The COP-21 Climate Summit in Paris is hailed as a monumental success because all 196 countries committed to sign the agreement. It must be taken seriously, and drastic measures must be taken to cut carbon emissions as soon as possible.
The COP-21 Climate Summit in Paris is hailed as a monumental success because all 196 countries committed to sign the agreement.
Secretary of State John Kerry and President Obama worked very hard for four months before the summit to get China on board to sign the agreement. China walked in to the conference with an agreement to reduce their carbon emissions by 60 to 65 percent. The United States committed to cutting emissions by 26 to 28 percent. It was the fact that both China and America came in with carbon-reduction commitments along with 182 other nations, that all 195 nations signed the agreement.
The biggest fallacy in the agreement is that there are no legal teeth in it, it is not legally binding. The countries have agreed to hold “stocktakes” every five years to see if all countries are living up to their commitments. The only penalty for failing to meet their reductions is a policy of “name & shame” to publically humiliate countries that have failed.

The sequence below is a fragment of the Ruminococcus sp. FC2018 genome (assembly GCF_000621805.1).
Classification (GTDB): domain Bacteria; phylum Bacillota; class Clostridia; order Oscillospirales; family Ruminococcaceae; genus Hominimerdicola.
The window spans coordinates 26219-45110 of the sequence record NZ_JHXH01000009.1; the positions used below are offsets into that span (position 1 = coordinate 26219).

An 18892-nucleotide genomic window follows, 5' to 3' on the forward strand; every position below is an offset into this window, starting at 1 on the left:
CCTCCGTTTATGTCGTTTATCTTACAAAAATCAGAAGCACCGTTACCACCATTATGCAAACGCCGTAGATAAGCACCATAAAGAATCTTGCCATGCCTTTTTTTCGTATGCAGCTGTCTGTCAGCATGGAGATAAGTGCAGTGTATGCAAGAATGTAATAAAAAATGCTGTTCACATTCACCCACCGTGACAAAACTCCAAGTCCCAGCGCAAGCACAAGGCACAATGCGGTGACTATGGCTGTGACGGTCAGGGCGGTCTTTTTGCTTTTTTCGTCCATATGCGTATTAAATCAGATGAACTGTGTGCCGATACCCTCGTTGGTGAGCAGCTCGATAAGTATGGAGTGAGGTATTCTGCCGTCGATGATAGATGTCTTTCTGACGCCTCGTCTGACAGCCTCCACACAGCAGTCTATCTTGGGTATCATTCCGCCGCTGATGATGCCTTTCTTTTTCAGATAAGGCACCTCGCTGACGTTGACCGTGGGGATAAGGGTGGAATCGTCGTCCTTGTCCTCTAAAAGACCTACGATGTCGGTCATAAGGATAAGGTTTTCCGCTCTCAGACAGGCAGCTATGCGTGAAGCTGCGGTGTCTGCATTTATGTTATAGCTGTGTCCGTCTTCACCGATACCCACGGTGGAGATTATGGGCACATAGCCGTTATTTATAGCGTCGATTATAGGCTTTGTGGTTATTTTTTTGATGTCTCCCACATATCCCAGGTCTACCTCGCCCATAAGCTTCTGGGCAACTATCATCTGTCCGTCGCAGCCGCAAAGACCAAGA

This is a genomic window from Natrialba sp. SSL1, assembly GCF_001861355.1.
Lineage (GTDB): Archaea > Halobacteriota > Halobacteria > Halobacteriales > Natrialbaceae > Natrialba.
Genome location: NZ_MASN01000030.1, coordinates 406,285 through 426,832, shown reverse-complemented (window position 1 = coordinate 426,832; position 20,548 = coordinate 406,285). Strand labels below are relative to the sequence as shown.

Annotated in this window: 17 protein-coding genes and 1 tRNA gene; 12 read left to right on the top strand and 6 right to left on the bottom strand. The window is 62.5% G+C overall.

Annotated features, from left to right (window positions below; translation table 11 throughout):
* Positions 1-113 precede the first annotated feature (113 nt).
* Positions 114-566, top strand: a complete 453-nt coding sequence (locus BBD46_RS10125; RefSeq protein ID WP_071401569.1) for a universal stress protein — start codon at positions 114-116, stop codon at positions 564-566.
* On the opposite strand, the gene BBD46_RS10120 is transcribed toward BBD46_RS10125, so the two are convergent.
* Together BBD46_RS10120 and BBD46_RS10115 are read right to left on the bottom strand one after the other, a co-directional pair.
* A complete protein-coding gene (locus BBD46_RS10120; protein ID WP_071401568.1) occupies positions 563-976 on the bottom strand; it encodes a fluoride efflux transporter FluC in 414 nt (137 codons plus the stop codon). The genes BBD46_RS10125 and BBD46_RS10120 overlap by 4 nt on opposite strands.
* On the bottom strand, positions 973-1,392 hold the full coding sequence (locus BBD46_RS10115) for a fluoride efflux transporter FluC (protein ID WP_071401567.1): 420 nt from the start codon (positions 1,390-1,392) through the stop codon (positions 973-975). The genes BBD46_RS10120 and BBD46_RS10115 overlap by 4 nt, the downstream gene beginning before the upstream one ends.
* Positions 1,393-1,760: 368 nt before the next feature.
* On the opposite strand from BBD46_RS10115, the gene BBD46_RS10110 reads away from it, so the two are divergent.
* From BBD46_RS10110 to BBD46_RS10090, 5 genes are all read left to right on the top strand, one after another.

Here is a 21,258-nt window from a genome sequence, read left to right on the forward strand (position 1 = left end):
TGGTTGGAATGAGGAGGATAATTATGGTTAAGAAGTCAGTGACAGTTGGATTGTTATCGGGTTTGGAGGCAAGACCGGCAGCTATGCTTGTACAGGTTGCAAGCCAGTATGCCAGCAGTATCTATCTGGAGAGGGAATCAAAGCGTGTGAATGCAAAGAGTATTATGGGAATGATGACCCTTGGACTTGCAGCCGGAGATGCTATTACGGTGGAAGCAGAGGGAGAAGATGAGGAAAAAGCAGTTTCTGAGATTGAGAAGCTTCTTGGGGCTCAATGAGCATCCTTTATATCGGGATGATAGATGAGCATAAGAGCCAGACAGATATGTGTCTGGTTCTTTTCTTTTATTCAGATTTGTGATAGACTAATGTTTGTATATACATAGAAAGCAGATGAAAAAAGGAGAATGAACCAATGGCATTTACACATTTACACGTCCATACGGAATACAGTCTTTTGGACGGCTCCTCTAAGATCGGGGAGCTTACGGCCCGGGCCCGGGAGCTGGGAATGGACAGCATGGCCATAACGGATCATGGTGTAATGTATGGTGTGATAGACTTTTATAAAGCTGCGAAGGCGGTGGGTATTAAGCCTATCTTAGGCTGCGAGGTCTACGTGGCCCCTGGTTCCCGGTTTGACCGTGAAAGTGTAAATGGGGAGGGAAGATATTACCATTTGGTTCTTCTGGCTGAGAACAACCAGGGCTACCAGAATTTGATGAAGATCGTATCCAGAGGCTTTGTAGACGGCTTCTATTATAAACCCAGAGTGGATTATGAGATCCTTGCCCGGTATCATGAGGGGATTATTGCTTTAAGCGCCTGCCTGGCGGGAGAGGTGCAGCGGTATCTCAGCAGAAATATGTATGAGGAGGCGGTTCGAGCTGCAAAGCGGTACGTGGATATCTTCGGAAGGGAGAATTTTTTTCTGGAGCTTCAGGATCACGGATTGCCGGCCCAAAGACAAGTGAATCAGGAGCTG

The critical issue is this: Since around 1850, we burned enough fossil fuels to raise the planetary temperature to 2.16 degrees Fahrenheit, and look at the extreme weather events now happening all over the world. We now know that we can only afford to burn around 473 billion tons more carbon to cross the dangerous 2.7-degree line that scientists say we dare not cross.
The problem is, we have 2,795 billion tons in inventory right now to burn. If we burn that, the temperature will go up almost 11 degrees Fahrenheit, which will be disastrous for life as we know it. Scientists, including Dr. Michael Mann, a noted climatologist, say we only have about 20 years left to drastically cut our CO2 emissions before we pass the point of no return.
The Paris agreement must be taken seriously, and drastic measures must be taken to cut carbon emissions as soon as possible.
As a board member of the World Information Transfer, an NGO at the United Nations, I was sent to Paris for the COP-21 climate summit. I was their lead delegate, which got me invited to the signing ceremony at the United Nations today, Earth Day. I look forward to trying to instill more urgency into the carbon-reduction process at the United Nations.
Audio production by Kimberly Haas.